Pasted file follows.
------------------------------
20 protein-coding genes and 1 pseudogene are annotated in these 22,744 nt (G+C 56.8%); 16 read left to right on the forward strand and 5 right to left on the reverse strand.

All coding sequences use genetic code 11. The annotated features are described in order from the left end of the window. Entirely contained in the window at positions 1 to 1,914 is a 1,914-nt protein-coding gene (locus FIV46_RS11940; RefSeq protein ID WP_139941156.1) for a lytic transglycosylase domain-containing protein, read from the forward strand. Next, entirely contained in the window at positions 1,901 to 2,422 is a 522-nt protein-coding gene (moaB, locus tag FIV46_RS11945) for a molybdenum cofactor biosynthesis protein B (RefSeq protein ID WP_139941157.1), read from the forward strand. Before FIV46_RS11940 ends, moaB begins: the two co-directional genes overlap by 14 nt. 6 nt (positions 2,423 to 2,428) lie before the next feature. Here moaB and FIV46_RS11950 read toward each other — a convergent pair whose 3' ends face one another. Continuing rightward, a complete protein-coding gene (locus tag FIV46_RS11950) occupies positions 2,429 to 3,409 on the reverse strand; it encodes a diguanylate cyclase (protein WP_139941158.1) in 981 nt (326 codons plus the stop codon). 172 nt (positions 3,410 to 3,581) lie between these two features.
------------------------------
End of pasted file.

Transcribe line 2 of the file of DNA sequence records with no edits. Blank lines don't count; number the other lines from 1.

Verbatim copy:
All coding sequences use genetic code 11. The annotated features are described in order from the left end of the window. Entirely contained in the window at positions 1 to 1,914 is a 1,914-nt protein-coding gene (locus FIV46_RS11940; RefSeq protein ID WP_139941156.1) for a lytic transglycosylase domain-containing protein, read from the forward strand. Next, entirely contained in the window at positions 1,901 to 2,422 is a 522-nt protein-coding gene (moaB, locus tag FIV46_RS11945) for a molybdenum cofactor biosynthesis protein B (RefSeq protein ID WP_139941157.1), read from the forward strand. Before FIV46_RS11940 ends, moaB begins: the two co-directional genes overlap by 14 nt. 6 nt (positions 2,423 to 2,428) lie before the next feature. Here moaB and FIV46_RS11950 read toward each other — a convergent pair whose 3' ends face one another. Continuing rightward, a complete protein-coding gene (locus tag FIV46_RS11950) occupies positions 2,429 to 3,409 on the reverse strand; it encodes a diguanylate cyclase (protein WP_139941158.1) in 981 nt (326 codons plus the stop codon). 172 nt (positions 3,410 to 3,581) lie between these two features.